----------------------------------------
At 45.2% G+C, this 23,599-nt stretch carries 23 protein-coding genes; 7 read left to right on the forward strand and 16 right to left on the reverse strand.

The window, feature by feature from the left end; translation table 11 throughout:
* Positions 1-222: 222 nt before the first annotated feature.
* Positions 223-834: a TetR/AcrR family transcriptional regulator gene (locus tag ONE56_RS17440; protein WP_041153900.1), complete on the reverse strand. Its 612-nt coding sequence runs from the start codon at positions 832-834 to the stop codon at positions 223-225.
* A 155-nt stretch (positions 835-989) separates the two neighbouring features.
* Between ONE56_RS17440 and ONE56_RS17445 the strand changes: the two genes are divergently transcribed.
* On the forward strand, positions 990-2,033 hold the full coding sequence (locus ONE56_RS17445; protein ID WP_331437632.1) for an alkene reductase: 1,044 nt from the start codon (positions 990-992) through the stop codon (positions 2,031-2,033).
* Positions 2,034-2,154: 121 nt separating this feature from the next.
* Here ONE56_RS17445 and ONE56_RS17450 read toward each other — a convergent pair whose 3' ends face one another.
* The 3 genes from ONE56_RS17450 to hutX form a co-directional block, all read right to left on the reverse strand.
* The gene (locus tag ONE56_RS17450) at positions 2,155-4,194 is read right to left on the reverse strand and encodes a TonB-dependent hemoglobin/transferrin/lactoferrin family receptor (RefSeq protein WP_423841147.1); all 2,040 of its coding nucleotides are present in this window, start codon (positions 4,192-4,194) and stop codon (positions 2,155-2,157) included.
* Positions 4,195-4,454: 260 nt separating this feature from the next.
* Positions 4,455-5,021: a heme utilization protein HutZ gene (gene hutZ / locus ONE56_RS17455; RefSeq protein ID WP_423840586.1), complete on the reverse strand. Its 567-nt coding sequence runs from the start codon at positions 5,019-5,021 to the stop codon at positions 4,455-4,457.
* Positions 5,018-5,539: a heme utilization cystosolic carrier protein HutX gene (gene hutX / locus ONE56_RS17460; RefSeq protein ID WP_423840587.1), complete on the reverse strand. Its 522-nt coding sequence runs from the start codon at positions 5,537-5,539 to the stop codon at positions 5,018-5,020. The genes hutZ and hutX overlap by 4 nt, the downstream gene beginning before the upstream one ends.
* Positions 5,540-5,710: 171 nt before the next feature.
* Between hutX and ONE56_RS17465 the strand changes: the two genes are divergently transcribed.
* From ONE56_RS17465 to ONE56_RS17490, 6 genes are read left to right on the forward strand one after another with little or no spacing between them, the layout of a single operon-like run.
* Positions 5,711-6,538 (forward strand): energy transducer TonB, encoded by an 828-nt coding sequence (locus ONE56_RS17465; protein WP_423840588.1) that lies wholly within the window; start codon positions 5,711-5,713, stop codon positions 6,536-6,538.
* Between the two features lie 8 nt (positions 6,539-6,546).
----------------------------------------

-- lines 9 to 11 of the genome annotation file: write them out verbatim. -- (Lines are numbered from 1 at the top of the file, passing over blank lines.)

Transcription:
* Here ONE56_RS17445 and ONE56_RS17450 read toward each other — a convergent pair whose 3' ends face one another.
* The 3 genes from ONE56_RS17450 to hutX form a co-directional block, all read right to left on the reverse strand.
* The gene (locus tag ONE56_RS17450) at positions 2,155-4,194 is read right to left on the reverse strand and encodes a TonB-dependent hemoglobin/transferrin/lactoferrin family receptor (RefSeq protein WP_423841147.1); all 2,040 of its coding nucleotides are present in this window, start codon (positions 4,192-4,194) and stop codon (positions 2,155-2,157) included.